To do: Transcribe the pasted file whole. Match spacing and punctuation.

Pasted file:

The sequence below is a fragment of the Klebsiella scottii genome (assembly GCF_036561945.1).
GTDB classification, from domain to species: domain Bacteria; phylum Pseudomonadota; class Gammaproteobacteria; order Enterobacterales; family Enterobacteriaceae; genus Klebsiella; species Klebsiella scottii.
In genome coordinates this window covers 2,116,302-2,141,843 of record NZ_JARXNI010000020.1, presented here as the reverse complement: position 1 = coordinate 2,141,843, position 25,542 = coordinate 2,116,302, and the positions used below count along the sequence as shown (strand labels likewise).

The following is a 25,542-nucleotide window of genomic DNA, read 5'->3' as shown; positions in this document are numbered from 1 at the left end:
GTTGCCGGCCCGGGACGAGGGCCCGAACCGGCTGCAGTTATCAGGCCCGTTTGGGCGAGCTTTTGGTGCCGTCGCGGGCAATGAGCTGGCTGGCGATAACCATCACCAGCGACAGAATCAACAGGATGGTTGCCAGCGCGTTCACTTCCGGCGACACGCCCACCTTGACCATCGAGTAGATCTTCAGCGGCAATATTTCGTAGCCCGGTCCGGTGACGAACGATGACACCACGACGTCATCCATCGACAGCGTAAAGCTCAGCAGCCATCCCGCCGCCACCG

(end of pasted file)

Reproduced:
The sequence below is a fragment of the Klebsiella scottii genome (assembly GCF_036561945.1).
GTDB classification, from domain to species: domain Bacteria; phylum Pseudomonadota; class Gammaproteobacteria; order Enterobacterales; family Enterobacteriaceae; genus Klebsiella; species Klebsiella scottii.
In genome coordinates this window covers 2,116,302-2,141,843 of record NZ_JARXNI010000020.1, presented here as the reverse complement: position 1 = coordinate 2,141,843, position 25,542 = coordinate 2,116,302, and the positions used below count along the sequence as shown (strand labels likewise).

The following is a 25,542-nucleotide window of genomic DNA, read 5'->3' as shown; positions in this document are numbered from 1 at the left end:
GTTGCCGGCCCGGGACGAGGGCCCGAACCGGCTGCAGTTATCAGGCCCGTTTGGGCGAGCTTTTGGTGCCGTCGCGGGCAATGAGCTGGCTGGCGATAACCATCACCAGCGACAGAATCAACAGGATGGTTGCCAGCGCGTTCACTTCCGGCGACACGCCCACCTTGACCATCGAGTAGATCTTCAGCGGCAATATTTCGTAGCCCGGTCCGGTGACGAACGATGACACCACGACGTCATCCATCGACAGCGTAAAGCTCAGCAGCCATCCCGCCGCCACCG